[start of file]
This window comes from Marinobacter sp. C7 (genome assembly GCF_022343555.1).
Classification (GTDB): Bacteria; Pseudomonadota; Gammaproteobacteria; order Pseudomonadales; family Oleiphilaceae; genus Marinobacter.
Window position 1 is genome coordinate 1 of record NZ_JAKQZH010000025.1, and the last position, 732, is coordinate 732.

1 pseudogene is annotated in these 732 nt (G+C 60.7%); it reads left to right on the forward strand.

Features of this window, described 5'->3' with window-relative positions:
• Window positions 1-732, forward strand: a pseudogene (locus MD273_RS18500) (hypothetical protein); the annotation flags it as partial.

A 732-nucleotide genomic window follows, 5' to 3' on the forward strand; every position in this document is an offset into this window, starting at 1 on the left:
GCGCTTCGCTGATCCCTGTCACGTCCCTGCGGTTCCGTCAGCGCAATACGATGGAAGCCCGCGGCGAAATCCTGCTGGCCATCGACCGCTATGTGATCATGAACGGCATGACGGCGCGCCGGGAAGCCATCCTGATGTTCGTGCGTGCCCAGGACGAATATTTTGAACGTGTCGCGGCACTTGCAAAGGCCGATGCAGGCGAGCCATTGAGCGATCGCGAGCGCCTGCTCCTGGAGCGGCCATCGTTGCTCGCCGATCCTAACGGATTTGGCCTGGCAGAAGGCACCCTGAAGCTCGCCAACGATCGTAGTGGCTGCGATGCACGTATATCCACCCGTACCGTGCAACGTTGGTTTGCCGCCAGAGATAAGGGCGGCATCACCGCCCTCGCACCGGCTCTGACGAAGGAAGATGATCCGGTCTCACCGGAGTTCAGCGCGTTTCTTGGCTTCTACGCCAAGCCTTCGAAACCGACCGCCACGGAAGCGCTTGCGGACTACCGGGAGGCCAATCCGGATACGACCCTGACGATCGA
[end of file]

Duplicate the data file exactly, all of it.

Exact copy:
This window comes from Marinobacter sp. C7 (genome assembly GCF_022343555.1).
Classification (GTDB): Bacteria; Pseudomonadota; Gammaproteobacteria; order Pseudomonadales; family Oleiphilaceae; genus Marinobacter.
Window position 1 is genome coordinate 1 of record NZ_JAKQZH010000025.1, and the last position, 732, is coordinate 732.

1 pseudogene is annotated in these 732 nt (G+C 60.7%); it reads left to right on the forward strand.

Features of this window, described 5'->3' with window-relative positions:
• Window positions 1-732, forward strand: a pseudogene (locus MD273_RS18500) (hypothetical protein); the annotation flags it as partial.

A 732-nucleotide genomic window follows, 5' to 3' on the forward strand; every position in this document is an offset into this window, starting at 1 on the left:
GCGCTTCGCTGATCCCTGTCACGTCCCTGCGGTTCCGTCAGCGCAATACGATGGAAGCCCGCGGCGAAATCCTGCTGGCCATCGACCGCTATGTGATCATGAACGGCATGACGGCGCGCCGGGAAGCCATCCTGATGTTCGTGCGTGCCCAGGACGAATATTTTGAACGTGTCGCGGCACTTGCAAAGGCCGATGCAGGCGAGCCATTGAGCGATCGCGAGCGCCTGCTCCTGGAGCGGCCATCGTTGCTCGCCGATCCTAACGGATTTGGCCTGGCAGAAGGCACCCTGAAGCTCGCCAACGATCGTAGTGGCTGCGATGCACGTATATCCACCCGTACCGTGCAACGTTGGTTTGCCGCCAGAGATAAGGGCGGCATCACCGCCCTCGCACCGGCTCTGACGAAGGAAGATGATCCGGTCTCACCGGAGTTCAGCGCGTTTCTTGGCTTCTACGCCAAGCCTTCGAAACCGACCGCCACGGAAGCGCTTGCGGACTACCGGGAGGCCAATCCGGATACGACCCTGACGATCGA